Award Winners 2011

Workload Generation for Microprocessor Performance Evaluation

by Luk Van Ertvelde

Press Release
Extended Abstract

Although the availability of standardized benchmark suites has streamlined the process of performance evaluation, computer architects and engineers still face several important benchmarking challenges:

  1. The amount of redundancy within and across benchmarks should be as small as possible. However, contemporary benchmark suites execute trillions of instructions to stress microprocessors in a meaningful way. As a result, it is infeasible to simulate entire benchmark suites using detailed cycle-accurate simulators.
  2. Benchmarks should enable micro-architecture, architecture and compiler research and development. Although existing benchmark suites satisfy this requirement, this is often not the case for benchmark reduction techniques because they typically operate at the assembly-level.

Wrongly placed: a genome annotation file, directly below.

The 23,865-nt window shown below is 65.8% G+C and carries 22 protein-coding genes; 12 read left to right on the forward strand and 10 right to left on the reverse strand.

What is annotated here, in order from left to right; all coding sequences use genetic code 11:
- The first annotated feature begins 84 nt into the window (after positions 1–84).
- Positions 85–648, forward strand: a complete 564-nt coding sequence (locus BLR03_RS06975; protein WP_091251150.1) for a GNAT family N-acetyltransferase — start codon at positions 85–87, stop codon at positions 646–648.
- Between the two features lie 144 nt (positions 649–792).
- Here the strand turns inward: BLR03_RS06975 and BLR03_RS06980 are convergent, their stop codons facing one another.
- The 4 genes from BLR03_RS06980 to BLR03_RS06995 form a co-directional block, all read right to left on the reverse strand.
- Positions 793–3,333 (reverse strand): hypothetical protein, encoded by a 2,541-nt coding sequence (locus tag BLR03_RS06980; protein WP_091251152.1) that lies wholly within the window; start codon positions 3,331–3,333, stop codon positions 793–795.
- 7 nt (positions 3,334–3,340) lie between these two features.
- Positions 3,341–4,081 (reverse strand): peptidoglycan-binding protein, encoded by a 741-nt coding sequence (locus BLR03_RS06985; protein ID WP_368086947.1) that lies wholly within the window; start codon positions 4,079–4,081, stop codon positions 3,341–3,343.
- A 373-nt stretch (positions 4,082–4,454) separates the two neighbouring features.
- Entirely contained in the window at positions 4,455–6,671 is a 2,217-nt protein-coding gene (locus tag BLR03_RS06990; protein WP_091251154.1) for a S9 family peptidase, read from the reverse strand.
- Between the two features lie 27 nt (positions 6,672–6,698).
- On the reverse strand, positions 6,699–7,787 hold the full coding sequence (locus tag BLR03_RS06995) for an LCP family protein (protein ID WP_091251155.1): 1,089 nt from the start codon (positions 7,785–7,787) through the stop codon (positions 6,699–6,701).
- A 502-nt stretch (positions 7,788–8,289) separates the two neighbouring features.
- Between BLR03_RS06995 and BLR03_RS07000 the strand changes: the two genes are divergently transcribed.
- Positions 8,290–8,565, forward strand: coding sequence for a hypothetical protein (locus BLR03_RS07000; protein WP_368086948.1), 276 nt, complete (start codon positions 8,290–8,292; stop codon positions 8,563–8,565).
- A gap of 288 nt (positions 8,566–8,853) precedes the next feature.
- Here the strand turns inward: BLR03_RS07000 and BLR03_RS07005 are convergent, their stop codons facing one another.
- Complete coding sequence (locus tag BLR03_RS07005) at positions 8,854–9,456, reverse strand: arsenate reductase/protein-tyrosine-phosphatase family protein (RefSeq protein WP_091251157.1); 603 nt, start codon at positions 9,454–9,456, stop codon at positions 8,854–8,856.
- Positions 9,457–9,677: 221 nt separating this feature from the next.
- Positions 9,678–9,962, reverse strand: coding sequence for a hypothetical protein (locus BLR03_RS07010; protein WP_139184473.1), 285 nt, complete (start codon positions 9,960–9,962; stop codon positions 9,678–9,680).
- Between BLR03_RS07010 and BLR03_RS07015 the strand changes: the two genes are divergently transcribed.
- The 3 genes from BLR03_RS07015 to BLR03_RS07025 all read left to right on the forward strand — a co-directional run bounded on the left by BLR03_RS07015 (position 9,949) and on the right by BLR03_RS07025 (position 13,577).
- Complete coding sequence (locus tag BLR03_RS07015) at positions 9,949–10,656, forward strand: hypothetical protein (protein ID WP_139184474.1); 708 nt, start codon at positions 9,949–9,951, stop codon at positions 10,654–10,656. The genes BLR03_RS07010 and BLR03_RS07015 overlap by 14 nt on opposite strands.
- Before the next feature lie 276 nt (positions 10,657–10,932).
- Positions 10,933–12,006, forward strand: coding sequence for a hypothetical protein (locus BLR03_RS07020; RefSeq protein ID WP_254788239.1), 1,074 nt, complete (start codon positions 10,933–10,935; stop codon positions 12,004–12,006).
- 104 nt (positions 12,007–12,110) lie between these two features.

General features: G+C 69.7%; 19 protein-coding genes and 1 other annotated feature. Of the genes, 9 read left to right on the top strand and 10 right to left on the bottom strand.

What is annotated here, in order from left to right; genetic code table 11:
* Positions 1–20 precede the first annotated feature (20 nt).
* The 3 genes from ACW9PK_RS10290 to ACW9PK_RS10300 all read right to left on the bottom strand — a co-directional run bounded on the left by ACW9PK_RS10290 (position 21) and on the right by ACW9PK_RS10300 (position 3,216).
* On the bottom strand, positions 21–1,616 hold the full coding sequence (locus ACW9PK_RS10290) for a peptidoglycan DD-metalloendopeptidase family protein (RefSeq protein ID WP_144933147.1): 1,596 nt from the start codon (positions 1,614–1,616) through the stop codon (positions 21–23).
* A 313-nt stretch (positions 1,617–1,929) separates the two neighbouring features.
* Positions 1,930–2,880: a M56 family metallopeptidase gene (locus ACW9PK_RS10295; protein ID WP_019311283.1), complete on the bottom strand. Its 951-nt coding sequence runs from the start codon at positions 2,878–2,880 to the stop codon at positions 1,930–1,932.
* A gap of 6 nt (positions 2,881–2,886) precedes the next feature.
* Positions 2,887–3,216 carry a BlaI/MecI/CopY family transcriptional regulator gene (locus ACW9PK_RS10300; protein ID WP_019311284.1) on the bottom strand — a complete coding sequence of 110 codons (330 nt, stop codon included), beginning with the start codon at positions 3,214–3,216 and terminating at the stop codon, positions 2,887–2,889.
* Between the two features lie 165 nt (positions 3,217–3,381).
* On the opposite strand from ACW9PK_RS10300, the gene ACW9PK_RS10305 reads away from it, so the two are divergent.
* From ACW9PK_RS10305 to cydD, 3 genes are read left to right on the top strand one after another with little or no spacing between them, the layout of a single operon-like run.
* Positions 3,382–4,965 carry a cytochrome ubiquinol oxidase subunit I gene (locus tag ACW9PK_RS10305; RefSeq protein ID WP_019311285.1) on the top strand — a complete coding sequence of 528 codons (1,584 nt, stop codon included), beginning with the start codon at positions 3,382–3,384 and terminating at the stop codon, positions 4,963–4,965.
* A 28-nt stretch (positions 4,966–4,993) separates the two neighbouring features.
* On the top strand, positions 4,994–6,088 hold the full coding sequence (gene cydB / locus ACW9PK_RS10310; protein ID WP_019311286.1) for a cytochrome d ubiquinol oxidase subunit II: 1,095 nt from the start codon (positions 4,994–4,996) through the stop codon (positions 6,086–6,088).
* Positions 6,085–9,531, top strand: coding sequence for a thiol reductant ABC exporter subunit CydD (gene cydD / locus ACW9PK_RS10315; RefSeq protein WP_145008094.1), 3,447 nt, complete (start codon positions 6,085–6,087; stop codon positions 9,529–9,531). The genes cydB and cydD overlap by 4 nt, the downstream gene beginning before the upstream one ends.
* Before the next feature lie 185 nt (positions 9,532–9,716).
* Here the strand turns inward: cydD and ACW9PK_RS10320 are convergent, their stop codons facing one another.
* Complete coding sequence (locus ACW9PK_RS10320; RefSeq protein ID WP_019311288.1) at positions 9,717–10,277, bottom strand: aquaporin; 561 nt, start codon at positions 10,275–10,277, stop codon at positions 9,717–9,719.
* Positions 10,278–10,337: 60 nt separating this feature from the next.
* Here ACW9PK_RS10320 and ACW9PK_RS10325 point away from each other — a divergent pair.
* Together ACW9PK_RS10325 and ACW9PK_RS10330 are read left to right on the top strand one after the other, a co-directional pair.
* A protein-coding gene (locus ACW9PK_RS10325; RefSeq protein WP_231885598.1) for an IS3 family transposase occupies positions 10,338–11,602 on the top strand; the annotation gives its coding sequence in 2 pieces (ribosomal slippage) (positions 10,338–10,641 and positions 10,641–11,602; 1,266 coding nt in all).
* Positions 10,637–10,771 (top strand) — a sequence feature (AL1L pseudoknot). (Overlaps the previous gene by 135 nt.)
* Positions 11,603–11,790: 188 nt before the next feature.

In this dissertation, I propose three novel benchmark generation and reduction techniques to address these challenges:

  1. Code mutation [1] is a novel methodology that mutates a proprietary application to complicate reverse-engineering so that it can be distributed as a benchmark among industry and academia. These benchmark mutants hide the functional semantics of proprietary applications, while exhibiting similar performance characteristics. Consequently, they can be used as proxies for proprietary software to help drive performance evaluation by third parties.